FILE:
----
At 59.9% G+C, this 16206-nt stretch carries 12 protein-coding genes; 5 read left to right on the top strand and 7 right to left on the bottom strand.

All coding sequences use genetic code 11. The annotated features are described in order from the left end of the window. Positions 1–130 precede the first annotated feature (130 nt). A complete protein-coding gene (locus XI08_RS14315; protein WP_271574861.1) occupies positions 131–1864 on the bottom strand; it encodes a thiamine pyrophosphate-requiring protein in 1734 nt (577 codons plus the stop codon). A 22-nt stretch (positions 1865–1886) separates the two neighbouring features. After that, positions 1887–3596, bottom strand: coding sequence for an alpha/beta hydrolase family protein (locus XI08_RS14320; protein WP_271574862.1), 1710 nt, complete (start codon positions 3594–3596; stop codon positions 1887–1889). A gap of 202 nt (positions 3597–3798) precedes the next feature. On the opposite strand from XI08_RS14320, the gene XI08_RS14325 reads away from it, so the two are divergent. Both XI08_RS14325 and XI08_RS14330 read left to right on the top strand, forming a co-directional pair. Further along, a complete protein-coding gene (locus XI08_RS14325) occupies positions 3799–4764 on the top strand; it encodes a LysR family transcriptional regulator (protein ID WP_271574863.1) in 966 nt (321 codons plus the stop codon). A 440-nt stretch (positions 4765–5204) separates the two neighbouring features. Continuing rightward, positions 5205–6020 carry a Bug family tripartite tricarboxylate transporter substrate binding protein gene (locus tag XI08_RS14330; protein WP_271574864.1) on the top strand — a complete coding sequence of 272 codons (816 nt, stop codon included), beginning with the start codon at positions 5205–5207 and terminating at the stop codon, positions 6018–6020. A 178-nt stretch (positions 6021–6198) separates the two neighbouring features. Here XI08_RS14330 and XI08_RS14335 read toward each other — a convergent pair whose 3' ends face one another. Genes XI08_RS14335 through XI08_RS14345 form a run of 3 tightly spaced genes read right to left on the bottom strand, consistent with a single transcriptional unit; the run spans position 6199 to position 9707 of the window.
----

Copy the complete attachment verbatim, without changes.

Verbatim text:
At 59.9% G+C, this 16206-nt stretch carries 12 protein-coding genes; 5 read left to right on the top strand and 7 right to left on the bottom strand.

All coding sequences use genetic code 11. The annotated features are described in order from the left end of the window. Positions 1–130 precede the first annotated feature (130 nt). A complete protein-coding gene (locus XI08_RS14315; protein WP_271574861.1) occupies positions 131–1864 on the bottom strand; it encodes a thiamine pyrophosphate-requiring protein in 1734 nt (577 codons plus the stop codon). A 22-nt stretch (positions 1865–1886) separates the two neighbouring features. After that, positions 1887–3596, bottom strand: coding sequence for an alpha/beta hydrolase family protein (locus XI08_RS14320; protein WP_271574862.1), 1710 nt, complete (start codon positions 3594–3596; stop codon positions 1887–1889). A gap of 202 nt (positions 3597–3798) precedes the next feature. On the opposite strand from XI08_RS14320, the gene XI08_RS14325 reads away from it, so the two are divergent. Both XI08_RS14325 and XI08_RS14330 read left to right on the top strand, forming a co-directional pair. Further along, a complete protein-coding gene (locus XI08_RS14325) occupies positions 3799–4764 on the top strand; it encodes a LysR family transcriptional regulator (protein ID WP_271574863.1) in 966 nt (321 codons plus the stop codon). A 440-nt stretch (positions 4765–5204) separates the two neighbouring features. Continuing rightward, positions 5205–6020 carry a Bug family tripartite tricarboxylate transporter substrate binding protein gene (locus tag XI08_RS14330; protein WP_271574864.1) on the top strand — a complete coding sequence of 272 codons (816 nt, stop codon included), beginning with the start codon at positions 5205–5207 and terminating at the stop codon, positions 6018–6020. A 178-nt stretch (positions 6021–6198) separates the two neighbouring features. Here XI08_RS14330 and XI08_RS14335 read toward each other — a convergent pair whose 3' ends face one another. Genes XI08_RS14335 through XI08_RS14345 form a run of 3 tightly spaced genes read right to left on the bottom strand, consistent with a single transcriptional unit; the run spans position 6199 to position 9707 of the window.